KATRINA ADAMS


FROM COURT TO COMMENTATOR

Born in Chicago, Illinois, Katrina Adams joined a tennis program on Chicago’s West Side when she was six years old. She attended Whitney Young High School, and became Illinois High School Association singles champion in 1983 and 1984. Adams attended Northwestern University on an athletic scholarship and was named an NCAA All-American while helping the Wildcats to Big Ten championships in both 1986 and 1987. In 1987, Adams became the first African American to win the NCAA Doubles Championship with partner Diane Donnelly.

From 1988 to 1999, Adams played on the Women’s Tennis Association tour where her best grand slam singles result was making it to the fourth round in the 1988 Wimbledon Championships, losing to Chris Evert. She was ranked #67 in singles in 1989 and was the singles runner-up at Wellington, New Zealand in 1988 and Brentwood, Tennessee in 1991. In 1989, she was presented the WTA Player Service Award. In 1989 Adams ranked #8 in the world in doubles, and during her 12-year professional career captured 20 doubles titles and was runner-up 16 times. Off the courts, Adams has served as a coach, member and officer of the WTA and Executive Director of the Harlem Junior Tennis and Education Program in New York. She was inducted into the USTA Midwest Section Hall of Fame in 2005 and is currently (2014) the USTA 1st Vice President. Adams is a contributing writer for Tennis Magazine and serves as a television analyst and commentator.

CAREER HIGHLIGHTS

  • Illinois High School Association Singles Champion — 1983 and 1984
  • Northwestern University Big Ten Team Championship — 1986 and 1987
  • ITA Rookie of the Year — 1986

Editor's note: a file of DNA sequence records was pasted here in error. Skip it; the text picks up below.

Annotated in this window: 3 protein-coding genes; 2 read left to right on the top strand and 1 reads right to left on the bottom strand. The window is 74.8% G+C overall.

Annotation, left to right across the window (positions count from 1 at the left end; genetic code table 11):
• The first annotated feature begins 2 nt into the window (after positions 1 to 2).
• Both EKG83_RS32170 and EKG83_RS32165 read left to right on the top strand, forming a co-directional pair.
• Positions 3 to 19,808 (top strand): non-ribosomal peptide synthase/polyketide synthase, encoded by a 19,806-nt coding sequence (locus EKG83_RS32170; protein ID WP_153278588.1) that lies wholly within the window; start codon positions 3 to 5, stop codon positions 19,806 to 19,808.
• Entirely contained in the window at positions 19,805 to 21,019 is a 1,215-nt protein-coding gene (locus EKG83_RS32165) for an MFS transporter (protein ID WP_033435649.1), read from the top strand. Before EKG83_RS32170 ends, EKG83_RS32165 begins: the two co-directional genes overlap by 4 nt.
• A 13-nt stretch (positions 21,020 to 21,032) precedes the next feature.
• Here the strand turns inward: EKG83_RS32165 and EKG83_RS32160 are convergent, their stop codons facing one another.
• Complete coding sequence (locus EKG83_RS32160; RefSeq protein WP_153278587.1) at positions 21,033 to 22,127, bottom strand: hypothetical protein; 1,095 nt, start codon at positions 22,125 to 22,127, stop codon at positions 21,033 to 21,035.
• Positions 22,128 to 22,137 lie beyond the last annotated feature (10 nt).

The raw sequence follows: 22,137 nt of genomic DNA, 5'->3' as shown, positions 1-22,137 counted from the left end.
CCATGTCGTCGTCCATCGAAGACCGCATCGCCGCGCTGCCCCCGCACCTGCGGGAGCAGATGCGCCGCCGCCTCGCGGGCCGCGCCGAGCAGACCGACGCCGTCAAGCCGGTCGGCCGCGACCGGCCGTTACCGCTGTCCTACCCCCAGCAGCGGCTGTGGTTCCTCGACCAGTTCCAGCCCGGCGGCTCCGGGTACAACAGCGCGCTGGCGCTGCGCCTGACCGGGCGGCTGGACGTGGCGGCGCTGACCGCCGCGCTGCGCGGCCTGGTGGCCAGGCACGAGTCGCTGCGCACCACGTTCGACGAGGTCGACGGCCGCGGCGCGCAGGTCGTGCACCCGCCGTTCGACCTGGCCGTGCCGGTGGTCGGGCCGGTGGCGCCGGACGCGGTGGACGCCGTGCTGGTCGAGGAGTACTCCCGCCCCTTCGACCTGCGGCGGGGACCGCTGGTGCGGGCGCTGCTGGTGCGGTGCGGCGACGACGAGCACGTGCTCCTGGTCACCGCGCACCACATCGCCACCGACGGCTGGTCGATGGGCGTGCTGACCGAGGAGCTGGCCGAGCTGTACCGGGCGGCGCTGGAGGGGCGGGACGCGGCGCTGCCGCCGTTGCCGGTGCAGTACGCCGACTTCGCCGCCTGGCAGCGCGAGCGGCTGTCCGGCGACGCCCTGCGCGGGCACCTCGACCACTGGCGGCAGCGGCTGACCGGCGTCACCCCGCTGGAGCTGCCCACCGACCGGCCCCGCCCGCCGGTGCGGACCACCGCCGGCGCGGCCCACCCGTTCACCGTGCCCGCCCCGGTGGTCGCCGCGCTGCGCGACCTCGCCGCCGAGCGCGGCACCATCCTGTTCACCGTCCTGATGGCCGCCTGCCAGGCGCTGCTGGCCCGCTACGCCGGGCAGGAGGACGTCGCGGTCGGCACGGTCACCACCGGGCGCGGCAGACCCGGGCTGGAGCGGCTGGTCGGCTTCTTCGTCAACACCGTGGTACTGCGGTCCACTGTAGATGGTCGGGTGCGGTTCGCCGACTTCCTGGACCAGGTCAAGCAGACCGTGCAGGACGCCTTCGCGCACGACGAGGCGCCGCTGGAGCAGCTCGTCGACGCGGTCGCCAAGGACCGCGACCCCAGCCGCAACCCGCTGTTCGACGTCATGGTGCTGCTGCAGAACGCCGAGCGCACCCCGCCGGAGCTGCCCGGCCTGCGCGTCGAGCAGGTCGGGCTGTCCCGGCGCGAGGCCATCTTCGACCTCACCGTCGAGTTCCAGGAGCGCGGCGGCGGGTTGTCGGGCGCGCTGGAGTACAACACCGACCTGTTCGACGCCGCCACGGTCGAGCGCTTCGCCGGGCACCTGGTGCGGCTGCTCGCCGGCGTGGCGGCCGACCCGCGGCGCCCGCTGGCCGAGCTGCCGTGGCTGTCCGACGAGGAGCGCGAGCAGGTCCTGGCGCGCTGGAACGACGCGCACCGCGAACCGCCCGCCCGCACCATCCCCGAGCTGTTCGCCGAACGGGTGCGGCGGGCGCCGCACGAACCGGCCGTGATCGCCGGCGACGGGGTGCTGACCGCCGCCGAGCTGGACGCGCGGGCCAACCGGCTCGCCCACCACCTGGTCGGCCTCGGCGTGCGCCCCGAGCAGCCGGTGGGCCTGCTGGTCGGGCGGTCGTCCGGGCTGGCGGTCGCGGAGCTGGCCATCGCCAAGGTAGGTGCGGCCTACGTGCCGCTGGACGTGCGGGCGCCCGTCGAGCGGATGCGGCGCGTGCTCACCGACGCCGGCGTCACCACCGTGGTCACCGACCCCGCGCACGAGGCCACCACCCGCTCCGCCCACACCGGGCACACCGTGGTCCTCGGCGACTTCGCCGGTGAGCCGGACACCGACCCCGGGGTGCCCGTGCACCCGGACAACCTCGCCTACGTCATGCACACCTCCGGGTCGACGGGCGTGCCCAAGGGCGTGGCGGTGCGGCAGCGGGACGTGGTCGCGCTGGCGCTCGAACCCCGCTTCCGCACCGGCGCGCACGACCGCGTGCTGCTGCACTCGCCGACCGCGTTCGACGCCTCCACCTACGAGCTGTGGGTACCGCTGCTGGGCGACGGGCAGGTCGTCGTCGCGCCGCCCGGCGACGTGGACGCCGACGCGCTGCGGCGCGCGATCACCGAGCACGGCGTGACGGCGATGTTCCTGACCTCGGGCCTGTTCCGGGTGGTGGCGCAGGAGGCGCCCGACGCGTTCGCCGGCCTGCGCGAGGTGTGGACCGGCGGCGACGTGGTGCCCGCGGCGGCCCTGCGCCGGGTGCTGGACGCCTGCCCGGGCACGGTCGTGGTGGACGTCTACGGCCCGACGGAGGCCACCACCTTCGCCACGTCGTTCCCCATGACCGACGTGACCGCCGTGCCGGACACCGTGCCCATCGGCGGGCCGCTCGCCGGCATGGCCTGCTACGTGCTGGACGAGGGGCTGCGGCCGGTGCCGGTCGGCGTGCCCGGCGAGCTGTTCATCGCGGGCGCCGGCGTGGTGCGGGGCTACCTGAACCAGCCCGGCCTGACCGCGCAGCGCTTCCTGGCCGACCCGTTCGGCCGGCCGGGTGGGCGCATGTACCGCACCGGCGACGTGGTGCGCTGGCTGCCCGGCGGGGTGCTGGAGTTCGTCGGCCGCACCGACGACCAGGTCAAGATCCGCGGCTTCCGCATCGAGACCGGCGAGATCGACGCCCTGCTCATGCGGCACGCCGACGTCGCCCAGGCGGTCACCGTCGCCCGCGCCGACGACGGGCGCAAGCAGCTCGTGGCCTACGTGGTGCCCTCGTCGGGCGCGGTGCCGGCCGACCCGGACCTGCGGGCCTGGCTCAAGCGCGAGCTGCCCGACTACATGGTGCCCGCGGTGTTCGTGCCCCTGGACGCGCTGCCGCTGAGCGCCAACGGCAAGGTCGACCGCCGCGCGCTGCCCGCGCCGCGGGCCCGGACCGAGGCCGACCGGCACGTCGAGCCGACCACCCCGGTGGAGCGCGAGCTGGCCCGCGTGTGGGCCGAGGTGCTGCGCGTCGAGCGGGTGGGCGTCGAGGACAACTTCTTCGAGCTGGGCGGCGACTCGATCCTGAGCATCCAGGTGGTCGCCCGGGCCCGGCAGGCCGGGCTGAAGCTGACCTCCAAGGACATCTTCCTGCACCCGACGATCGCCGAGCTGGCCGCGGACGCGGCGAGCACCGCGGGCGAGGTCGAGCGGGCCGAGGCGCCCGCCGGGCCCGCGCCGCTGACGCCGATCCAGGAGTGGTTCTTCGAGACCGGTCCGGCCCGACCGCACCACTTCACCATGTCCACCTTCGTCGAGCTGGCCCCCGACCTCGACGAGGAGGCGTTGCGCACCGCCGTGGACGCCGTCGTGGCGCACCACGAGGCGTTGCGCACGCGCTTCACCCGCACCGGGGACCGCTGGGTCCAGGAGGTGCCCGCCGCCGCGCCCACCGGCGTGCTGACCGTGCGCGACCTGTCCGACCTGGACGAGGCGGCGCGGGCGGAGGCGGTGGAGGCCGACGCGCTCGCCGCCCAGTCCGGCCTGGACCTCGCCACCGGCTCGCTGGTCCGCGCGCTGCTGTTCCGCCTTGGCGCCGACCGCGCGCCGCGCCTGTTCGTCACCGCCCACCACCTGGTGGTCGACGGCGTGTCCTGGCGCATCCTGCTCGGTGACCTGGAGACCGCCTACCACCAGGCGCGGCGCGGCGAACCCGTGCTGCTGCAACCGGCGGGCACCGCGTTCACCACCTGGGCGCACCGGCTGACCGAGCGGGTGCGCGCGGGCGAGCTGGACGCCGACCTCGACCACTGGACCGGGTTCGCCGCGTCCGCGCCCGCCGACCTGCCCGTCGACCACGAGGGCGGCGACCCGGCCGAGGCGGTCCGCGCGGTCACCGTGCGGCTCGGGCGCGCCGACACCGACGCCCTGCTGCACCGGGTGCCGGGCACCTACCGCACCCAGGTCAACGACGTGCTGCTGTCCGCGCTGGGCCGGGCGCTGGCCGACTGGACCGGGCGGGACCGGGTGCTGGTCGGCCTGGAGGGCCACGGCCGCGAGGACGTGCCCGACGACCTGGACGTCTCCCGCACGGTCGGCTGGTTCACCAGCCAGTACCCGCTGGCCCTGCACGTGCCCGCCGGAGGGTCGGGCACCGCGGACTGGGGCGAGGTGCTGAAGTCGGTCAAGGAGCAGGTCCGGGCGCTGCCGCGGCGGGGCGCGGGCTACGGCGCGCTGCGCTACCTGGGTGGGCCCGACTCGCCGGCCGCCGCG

• NCAA All-American — 1986 and 1987
  • First African American to win NCAA Doubles Championship with Diane Donnelly — 1987
  • WTA Professional Tour — 1988–1999
  • WTA Player Service Award — 1989
  • Inducted into the Northwestern University Hall of Fame — 1998
  • Member of the USTA Executive Committee — 1998–1999
  • Member of USTA Player Development Committee — 1999
  • Commentator for BET’s coverage of the United Negro College Fund Celebrity Golf and Tennis Challenge — 1998–2001
  • National tennis coach, USTA — 1999–2002
  • WTA Althea Gibson Achievement Award — 2003
  • Television analyst on Tennis Channel and CBS Sports Network for US Open, French Open, WTA Tour and World Team Tennis (WTT) events — 2003 to present (as of 2014)
  • Director at Large, USTA Board of Directors — 2005
  • Inducted into the USTA Midwest Section Hall of Fame — 2005
  • Executive Director, Harlem Junior Tennis and Education Program — 2005–Present (as of 2014)
  • Contributor, Tennis Magazine — 2006–Present (as of 2014)
  • USTA Service Bowl Award — 2007
  • Spirit of Harlem Award — 2007
  • Inducted into the Chicago District Tennis Hall of Fame — 2009
  • Commentator, Big Ten Network, Women’s Tennis Championships — 2009-2011
  • Sam Lacy Pioneer Award, National Association of Black Journalists — 2009
  • USTA Eastern Section Woman of the Year — 2010
  • Vice President of the USTA — 2011-2012
  • Inducted into the Black Tennis Hall of Fame — 2012
  • First Vice President of the Board of USTA — 2013–Present (as of 2014)
  • Member of Grand Slam Board, representing the US Open — 2013–Present (as of 2014)
  • BOARD MEMBER, INTERNATIONAL TENNIS HALL OF FAME — 2013–PRESENT (AS OF 2014)